Probate and Estate Law in Townsville
Ross & Robins Lawyers offers a range of Succession Law services including but not limited to:
- Preparing a new Will
- Updating an existing Will
- General Powers of Attorney
- Enduring Powers of Attorney
- Advanced Health Directives
- Letters of Administration
- Applying for Probate
- Family Provision Claims
- Binding death benefit nominations
- Estate disputes
How is your Estate going to be distributed upon your death?
Who will make decisions on your behalf if you become unable to make those decisions?
At Ross & Robins Lawyers we tailor your Will to your needs and your specific situation in order to best protect, preserve and maximise your estate.
Having a Will helps to ensure that your estate is distributed the way you wish it to be. A Will allows you to decide who specifically you wish your assets to be given to such as family, friends, charities etc.
A number of legal requirements must be met when a Will is prepared to ensure that it is valid. When a Will does not meet the specific legal requirements it may become invalid and can be contested. To help ensure that your estate is distributed according to your wishes in your Will, it is important to have it professionally prepared by a lawyer.
Maximise your estate to achieve its full potential by having one of our expert lawyers prepare your Will. Our solicitors consider important issues when preparing your Will such as taxation and superannuation. By considering these implications you can maximise your estate rather than having the value of it diminished by taxes and fees.
Testamentary Discretionary Trust Will
You may also wish to consider having a Testamentary Discretionary Trust Will prepared. This allows you to appoint a trustee in your Will, which gives the Trustee authority to use their discretion as to how (such what percentage of your estate) and when the assets from your estate will be distributed. A Testamentary Discretionary Trust Will also allows for your Trustee to decide on who if any of the persons listed as potential beneficiaries your estate is to be distributed to. Your Trustee has the power to exercise their discretion so as to decide to:-
- Make a distribution to only one of the beneficiaries; or
- Make a distribution to just some (but not all) of the beneficiaries; or
- Make a distribution to none of the beneficiaries listed in the Will at a particular time; or
- Make a distribution to all of the listed beneficiaries;
if that is what the Trustee so decides when exercising their discretion.
The Trustee may also decide that a large sum of money is to be distributed to the beneficiary in intervals, rather than in one large sum. For example, you may set up a Testamentary Discretionary Trust Will with six potential beneficiaries. In this example, the Trustee may decide to make a small distribution to only one of the six listed beneficiaries and then the next month or year for example, the Trustee may decide to make a large distribution to all six of the listed six beneficiaries and then the next year make a medium sized distribution to just three of the six listed beneficiaries. The other the major advantage of having a Testamentary Discretionary Trust Will is that it may allow tax benefits.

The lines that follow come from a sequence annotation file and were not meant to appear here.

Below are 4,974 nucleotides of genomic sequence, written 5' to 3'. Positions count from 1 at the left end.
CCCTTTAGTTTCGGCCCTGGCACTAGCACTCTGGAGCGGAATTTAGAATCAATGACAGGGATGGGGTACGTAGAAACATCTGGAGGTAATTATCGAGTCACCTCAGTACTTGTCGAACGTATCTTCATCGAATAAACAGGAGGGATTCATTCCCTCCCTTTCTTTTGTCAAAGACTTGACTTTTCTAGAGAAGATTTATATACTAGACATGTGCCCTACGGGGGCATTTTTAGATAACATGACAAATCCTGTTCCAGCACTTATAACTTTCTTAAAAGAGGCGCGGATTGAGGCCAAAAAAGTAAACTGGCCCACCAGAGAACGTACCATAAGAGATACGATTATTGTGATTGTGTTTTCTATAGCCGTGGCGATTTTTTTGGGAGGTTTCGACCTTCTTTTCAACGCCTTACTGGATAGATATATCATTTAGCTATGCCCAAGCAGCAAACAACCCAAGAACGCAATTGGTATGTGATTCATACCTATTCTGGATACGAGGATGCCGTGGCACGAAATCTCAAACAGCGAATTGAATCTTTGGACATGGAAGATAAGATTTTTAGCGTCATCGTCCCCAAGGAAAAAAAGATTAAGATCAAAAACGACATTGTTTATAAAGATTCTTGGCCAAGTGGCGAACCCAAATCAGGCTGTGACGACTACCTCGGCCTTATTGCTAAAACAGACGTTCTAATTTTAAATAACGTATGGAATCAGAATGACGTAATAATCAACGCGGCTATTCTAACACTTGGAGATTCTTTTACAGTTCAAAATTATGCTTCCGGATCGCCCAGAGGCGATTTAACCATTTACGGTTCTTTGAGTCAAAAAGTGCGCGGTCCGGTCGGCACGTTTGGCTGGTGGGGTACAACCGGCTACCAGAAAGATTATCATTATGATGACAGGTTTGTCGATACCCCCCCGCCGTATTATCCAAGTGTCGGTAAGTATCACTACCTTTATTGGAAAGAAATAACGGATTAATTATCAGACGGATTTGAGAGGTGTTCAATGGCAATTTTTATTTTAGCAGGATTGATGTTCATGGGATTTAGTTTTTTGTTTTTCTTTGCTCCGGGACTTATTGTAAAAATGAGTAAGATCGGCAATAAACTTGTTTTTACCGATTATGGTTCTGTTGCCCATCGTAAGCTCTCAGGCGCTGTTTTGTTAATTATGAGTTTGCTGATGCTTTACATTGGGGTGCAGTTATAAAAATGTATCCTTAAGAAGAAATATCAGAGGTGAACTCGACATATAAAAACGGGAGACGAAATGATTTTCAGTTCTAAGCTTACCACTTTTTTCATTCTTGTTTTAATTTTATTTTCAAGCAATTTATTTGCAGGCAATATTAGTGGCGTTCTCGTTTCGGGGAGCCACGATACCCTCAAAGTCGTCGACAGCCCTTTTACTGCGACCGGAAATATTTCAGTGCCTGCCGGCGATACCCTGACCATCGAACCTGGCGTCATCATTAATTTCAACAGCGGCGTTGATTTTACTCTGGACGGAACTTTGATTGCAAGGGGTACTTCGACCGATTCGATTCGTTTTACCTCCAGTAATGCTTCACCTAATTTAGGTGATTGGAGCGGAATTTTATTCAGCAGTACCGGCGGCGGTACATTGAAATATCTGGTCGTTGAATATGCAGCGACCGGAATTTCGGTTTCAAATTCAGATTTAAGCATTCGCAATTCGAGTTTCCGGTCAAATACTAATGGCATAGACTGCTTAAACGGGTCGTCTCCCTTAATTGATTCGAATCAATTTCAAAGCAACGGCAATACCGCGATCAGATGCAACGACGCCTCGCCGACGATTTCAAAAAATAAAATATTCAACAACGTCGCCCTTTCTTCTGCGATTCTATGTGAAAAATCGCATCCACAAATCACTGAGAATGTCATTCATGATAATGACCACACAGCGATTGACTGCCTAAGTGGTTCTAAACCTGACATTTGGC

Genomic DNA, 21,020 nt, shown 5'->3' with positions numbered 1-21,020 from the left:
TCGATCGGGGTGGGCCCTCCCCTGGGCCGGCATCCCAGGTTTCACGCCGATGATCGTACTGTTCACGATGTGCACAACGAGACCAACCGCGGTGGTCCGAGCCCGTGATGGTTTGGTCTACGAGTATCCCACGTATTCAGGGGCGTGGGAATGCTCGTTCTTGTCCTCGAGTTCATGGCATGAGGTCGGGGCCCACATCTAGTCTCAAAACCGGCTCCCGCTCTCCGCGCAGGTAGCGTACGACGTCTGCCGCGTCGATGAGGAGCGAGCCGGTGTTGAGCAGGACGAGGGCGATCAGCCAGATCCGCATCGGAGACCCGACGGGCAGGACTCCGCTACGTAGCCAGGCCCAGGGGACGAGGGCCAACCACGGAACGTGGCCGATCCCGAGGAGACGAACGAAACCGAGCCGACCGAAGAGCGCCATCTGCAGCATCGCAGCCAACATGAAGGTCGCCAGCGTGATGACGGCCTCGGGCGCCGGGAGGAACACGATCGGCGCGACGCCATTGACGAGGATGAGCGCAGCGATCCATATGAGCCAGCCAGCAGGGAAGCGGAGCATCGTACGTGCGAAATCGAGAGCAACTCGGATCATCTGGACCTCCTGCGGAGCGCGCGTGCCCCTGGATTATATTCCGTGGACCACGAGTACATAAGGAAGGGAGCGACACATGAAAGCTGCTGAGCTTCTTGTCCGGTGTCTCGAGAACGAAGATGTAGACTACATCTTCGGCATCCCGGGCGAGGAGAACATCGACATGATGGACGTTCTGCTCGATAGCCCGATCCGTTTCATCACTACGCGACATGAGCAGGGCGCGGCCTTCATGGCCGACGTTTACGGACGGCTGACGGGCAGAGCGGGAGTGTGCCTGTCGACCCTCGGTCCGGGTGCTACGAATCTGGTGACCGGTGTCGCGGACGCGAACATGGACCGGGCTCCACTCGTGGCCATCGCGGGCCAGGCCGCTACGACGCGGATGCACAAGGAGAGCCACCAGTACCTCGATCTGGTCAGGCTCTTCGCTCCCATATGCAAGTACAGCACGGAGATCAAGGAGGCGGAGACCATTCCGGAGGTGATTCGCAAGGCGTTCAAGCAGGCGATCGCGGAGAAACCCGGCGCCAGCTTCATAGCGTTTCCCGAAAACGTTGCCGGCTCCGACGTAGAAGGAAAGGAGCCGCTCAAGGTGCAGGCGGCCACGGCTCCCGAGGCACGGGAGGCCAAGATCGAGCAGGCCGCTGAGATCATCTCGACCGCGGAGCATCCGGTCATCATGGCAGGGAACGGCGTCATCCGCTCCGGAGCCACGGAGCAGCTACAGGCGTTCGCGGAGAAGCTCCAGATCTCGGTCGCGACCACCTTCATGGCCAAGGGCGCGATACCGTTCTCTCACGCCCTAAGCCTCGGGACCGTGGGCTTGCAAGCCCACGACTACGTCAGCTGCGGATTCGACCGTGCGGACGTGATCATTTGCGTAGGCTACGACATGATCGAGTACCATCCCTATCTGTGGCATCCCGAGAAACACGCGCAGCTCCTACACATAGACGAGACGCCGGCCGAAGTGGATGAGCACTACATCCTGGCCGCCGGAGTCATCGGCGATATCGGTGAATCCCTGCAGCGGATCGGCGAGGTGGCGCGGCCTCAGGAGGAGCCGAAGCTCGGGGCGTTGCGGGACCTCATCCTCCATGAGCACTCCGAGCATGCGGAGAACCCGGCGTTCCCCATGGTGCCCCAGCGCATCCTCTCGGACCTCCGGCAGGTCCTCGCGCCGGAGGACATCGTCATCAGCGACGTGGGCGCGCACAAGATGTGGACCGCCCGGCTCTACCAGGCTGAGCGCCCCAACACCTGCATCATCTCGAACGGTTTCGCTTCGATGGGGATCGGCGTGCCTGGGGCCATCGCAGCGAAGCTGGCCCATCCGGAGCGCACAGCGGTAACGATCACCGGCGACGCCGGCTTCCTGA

Please Contact Us to discuss having your Will prepared.
Updating your Will
It is important to ensure that your Will is up to date. Consider having your Will updated in the following situations:
- Upon the birth of a new child
- When separating from your spouse
- Upon the passing of a beneficiary or executor in your Will
- If you sell or purchase property
- Any time when there is a significant life change
Powers of Attorney
A General Power of Attorney is where you appoint someone to make decisions on your behalf regarding your financial affairs for a specific time period while you have capacity to do so, however do not wish to make decisions for yourself or are unable to (for example when overseas). An Enduring Power of Attorney allows you to give authority to someone to make decisions on your behalf in regard to either, financial, health and/or personal matters, in the event that you lose the capacity to do so.
Probate/Letters of Administration
When a deceased person has a Will, you may need to apply for a grant of probate before the estate can be distributed to the beneficiaries. In contrast to this, if the deceased person does not have a Will you may need to apply for Letters of Administration. Applying for probate requires preparation of affidavits, advertising in relevant newspapers and filing an application for probate in the Supreme Court. When the Supreme Court grants probate, it deems the deceased’s will to be their last Will and to be valid, which then authorises the executor of the Will to distribute the estate in accordance to the Will. A grant of probate allows you to gain access to the deceased’s bank accounts and superannuation funds, and may also allow you to transfer property.
For more information regarding Wills and Estates, please download the Queensland Law Society’s Estate Planning Brochure.